Along other edges, the distances for the amplitude curve to flatten, the distances over which projection points have noticeable effects, and the length of the undisturbed sections are expected to vary. Thus, dissection parameters based on these must be derived from the observed distributions of length scales. In a preferred embodiment, instead of using a single corner scale from one polygon of one test layout, a statistical corner scale, such as an average corner scale, or median corner scale, is used as a dissection parameter near corners. The statistical corner scale is derived from the corner segment lengths of several polygons on the same test layout or on several layouts. In other embodiments, different corner scales are derived for different corner types, e.g., concave or convex, or different ranges of angles or both. For example, corner segments associated with acute angles less than 45 degrees can be averaged separately from corner segments associated with intermediate angles from 45 through 80 degrees which themselves are averaged separately from corner segments associated with nearly right angles from 80 to 100 degrees.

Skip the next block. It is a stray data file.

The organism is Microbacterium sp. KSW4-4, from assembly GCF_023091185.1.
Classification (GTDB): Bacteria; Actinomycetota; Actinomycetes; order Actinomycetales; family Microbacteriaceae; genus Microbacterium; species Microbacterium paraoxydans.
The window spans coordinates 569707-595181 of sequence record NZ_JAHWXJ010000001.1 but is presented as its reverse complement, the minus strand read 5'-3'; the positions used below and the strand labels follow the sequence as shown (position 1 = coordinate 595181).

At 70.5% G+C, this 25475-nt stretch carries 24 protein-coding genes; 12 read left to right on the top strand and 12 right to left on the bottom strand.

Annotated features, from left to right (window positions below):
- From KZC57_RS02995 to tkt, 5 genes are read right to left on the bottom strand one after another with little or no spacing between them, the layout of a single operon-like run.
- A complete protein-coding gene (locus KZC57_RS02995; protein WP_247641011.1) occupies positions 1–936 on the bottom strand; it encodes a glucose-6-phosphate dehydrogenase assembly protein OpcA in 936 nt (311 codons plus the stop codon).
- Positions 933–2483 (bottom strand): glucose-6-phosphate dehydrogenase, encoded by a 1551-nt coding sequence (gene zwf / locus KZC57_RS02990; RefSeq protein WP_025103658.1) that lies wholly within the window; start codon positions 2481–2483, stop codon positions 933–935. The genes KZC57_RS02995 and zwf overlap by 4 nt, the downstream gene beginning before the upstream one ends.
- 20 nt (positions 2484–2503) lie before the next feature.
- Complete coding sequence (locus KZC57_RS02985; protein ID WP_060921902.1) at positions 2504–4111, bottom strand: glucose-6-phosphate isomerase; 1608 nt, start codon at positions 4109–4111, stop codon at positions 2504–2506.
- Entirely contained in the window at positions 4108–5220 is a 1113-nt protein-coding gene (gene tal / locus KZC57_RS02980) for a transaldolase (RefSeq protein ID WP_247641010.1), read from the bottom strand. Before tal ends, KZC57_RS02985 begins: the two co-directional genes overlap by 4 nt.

In another model where proximity effects are different, the values of the length scales and their distributions are also expected to be different. For example, in an equipment suite with lower resolution optics and material processes, the length parameters are expected to be larger. That is, a distance from a vertex of an edge to a flattening point is expected to be greater for all edges tested, and, therefore, the derived dissection parameter is expected to be larger.
In one embodiment, an evaluation point for a corner segment is determined on this curve. According to this embodiment, the evaluation point is placed where the curve has a value equal to a given percentage of the amplitude value where the curve first flattens. For example, if the given percentage is set at 75%, then because curve 540 flattens at about 0.31 amplitude units, the evaluation point is selected where the curve has a value of 75% of 0.31, i.e., a value of 0.23. This occurs at a distance of about 100 nm. In another embodiment, the evaluation point is placed where the profile has a value equal to a given percentage of the threshold value, e.g., 90% of the threshold value of 0.23, which is 0.21. This occurs at about 90 nm on curve 543.